I can have anything I want!  I thought to myself as I stood in front of the bakery.

I smiled as I picked my favorite dessert.  Cheesecake with fresh berries.
I was excited and ready to do my homework assignment.
Then I hesitated.
Better buy 2 pieces in case I can’t do it the first time around.  

That night, after dinner, I took our my piece of cheesecake.  I just looked at it for a bit, and then I took a bite.  Rich, sweet cheesy goodness.  Just the right amount of sugar.  I savored it.  I enjoyed it like none other.  I was food intimacy.

Now I was to throw it away. 

That was my homework from Brooke Castillo.  Take a bite and then toss it in the trash to see what thoughts came up.

I looked at the piece of cake with one bite neatly taken out of the point.
I couldn’t do it.  I couldn’t toss it out.

Good thing I have that second piece, I thought.  I’ll try again tomorrow.
But when the next day came, no dice.  I again couldn’t throw it away after one bite.
Double damn.

Why is this SO hard?
Why can’t I just DO this?
I’ll NEVER be able to do it! 

I couldn’t figure it out.  I didn’t know why I wouldn’t throw the piece of cake away.

The very belief that I couldn’t do it was clouding my head.

I self-coached, journaled, but “I don’t know” was all that came up.
Total frustration.

A few days later, the homework failure momentarity forgotten, I went out to have sushi with my hubby.  At the end of the meal, the obligatory one piece of sushi was left on the plate in the middle of the table.  We both sat there looking at it.

“You have it – it’s yours” my husband said.
“No, go ahead.  I’m full” I declared truthfully.

So it sat there.  And I stared at it.  Sitting there, lonely on the plate.  All of the other sushi was gone.  All of it’s other little sushi friends had left.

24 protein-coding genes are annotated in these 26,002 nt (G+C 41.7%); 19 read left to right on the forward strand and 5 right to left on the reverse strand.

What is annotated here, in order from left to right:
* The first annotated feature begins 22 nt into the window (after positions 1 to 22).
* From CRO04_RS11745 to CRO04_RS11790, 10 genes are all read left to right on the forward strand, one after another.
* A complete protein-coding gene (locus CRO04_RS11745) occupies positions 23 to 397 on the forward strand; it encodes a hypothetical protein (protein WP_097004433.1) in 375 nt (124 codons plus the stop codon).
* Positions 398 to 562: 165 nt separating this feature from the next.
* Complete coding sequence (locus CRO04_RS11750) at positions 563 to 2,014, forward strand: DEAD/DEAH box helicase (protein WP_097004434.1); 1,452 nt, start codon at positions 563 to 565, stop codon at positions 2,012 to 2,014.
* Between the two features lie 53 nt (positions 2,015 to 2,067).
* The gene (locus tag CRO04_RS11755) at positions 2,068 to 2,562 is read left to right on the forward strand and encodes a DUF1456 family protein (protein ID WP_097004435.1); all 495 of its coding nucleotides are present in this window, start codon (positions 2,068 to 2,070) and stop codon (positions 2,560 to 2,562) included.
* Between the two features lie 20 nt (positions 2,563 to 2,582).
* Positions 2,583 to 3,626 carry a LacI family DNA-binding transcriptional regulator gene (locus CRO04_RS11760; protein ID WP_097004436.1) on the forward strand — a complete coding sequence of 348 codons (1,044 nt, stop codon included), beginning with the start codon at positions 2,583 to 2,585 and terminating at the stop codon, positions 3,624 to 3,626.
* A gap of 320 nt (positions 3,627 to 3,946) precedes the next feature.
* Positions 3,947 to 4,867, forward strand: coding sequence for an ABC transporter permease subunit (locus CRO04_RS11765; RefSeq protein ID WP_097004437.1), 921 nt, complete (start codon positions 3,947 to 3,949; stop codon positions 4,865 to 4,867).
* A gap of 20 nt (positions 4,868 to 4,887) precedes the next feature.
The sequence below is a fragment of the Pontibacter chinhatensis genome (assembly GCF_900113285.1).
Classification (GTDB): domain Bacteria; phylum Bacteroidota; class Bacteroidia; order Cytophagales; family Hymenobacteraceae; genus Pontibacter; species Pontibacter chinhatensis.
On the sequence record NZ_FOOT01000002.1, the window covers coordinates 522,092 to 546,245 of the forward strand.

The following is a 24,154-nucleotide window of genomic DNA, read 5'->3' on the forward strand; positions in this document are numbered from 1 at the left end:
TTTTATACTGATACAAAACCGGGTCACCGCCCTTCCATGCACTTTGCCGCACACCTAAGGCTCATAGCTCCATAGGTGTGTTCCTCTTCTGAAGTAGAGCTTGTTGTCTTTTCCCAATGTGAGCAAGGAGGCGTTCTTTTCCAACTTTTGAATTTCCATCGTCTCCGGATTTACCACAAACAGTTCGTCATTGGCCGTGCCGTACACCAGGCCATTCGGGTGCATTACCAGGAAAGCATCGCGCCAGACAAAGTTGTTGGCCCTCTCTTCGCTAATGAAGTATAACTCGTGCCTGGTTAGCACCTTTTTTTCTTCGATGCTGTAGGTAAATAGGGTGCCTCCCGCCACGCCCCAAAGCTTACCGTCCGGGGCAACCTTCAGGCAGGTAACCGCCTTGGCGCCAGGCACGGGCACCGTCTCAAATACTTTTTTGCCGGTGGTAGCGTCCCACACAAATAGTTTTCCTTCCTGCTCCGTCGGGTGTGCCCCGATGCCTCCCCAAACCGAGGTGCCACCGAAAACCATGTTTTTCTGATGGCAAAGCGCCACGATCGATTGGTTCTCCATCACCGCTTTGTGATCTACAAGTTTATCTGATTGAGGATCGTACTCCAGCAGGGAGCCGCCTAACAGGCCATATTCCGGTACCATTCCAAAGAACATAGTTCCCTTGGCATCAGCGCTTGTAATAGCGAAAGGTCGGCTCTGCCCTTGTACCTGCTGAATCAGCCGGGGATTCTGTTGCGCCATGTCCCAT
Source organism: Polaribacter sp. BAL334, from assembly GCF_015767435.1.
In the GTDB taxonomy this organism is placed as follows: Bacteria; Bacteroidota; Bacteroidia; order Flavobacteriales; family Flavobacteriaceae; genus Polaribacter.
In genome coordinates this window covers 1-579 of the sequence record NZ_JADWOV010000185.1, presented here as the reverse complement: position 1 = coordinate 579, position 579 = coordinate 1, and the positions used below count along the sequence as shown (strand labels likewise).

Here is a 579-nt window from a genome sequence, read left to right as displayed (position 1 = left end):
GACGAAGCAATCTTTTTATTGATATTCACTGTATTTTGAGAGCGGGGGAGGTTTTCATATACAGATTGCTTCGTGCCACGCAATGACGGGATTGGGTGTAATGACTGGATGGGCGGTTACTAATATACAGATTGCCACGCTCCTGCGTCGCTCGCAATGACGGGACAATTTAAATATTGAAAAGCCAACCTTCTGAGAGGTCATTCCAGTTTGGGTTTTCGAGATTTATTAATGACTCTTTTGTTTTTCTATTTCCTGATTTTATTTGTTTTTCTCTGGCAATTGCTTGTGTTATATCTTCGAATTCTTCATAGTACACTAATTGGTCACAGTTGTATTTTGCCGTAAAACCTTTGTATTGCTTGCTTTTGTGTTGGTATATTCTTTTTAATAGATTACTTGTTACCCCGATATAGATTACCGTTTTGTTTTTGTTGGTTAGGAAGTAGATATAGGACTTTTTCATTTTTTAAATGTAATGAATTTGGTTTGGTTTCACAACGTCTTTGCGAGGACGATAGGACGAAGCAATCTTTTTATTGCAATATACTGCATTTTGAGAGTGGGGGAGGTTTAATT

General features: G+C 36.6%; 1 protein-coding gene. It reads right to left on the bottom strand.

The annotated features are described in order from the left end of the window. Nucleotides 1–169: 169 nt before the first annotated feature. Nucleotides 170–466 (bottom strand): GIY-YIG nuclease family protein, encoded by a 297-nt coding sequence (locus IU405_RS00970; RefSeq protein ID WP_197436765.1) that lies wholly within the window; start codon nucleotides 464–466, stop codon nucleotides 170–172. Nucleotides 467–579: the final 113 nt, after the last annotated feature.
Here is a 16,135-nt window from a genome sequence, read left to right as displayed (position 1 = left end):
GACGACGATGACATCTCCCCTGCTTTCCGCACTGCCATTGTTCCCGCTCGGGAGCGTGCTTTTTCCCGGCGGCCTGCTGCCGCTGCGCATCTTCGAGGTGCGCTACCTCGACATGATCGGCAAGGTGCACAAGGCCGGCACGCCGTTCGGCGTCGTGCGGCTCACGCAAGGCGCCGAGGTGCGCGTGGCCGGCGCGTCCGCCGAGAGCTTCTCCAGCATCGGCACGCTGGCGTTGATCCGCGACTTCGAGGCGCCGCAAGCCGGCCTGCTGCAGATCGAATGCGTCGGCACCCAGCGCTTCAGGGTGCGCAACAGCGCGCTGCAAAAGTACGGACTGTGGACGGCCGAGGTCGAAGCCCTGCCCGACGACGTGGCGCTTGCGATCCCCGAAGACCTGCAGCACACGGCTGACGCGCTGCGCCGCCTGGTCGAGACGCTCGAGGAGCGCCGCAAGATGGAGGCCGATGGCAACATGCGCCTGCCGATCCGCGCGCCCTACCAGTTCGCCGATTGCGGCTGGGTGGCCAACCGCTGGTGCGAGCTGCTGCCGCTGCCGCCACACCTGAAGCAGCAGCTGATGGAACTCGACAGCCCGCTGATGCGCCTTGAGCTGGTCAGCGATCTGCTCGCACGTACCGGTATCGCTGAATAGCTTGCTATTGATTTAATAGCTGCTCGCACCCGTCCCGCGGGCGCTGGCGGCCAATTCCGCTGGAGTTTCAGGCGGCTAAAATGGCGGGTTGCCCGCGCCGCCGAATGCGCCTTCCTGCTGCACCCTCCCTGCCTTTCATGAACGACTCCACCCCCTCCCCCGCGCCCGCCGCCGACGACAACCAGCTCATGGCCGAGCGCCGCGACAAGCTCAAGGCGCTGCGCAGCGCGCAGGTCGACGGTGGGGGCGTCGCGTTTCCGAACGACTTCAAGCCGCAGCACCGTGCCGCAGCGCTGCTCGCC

I picked up my chopsticks and popped the last piece of sushi in my mouth.

I can’t leave the last little piece sitting there all alone, I thought to myself.


There it was.  The illusive thought.
Mystery solved.

When I thought ‘I can’t leave the last little piece sitting there all alone’, I felt sad, lonely, longing to reach out to it.  And I ate it without a second thought about whether or not I was actually hungry.

I was projecting my own thoughts about being alone onto my food.  I was personifying it.

I was giving my food feelings. 

I didn’t want my food to feel tossed aside, unappreciated.
Holy crap.  It all made total sense to me.

How could I possibly throw away great tasting food when that action represented callousness to me?
When it meant I was the ‘bad guy’ in the situation. When I was being ‘mean’ to waste the cheesecake or let the sushi be taken away because I was satisfied without it.
When I was sad for the last piece of sushi because no one wanted it.

So what do my thoughts about being alone have to do with a piece of fish sitting on an otherwise empty plate?
Not one thing.

It is just food.  From cheesecake to  sushi to chicken and broccoli.  It’s all just food.  Food has no feelings.  Food can’t make friends with the other food on the plate.  Food isn’t going to cry quietly in the corner of the kitchen when it’s not wanted.

And when I honestly saw what I was doing, the ‘I can’t let that be thrown away’ burden was lifted.

I will stop short of saying that it’s rediculous that I even thought those things in the first plate.  Because it’s not.

We project thoughts onto our food all the time.  

I don’t want to be alone.
I want comfort.
I want companionship.
I don’t want to seem ungrateful.
I want to belong.

All of these thoughts can be projected onto food.

And the kicker is that they don’t have to be deep dark thoughts from your past.  Sometimes they’re just thoughts that you don’t consciously think about.

My thoughts about being lonely?  The second I put that connection together; I could throw away food without a second thought.  No big deal.  Because I saw what that thought was doing and decided not to believe it anymore.

Yes, it can be just that easy. 

So if you want to know what you’re projecting – start tossing.
And don’t be alarmed when those thoughts that make you eat turn out to have nothing to do with food.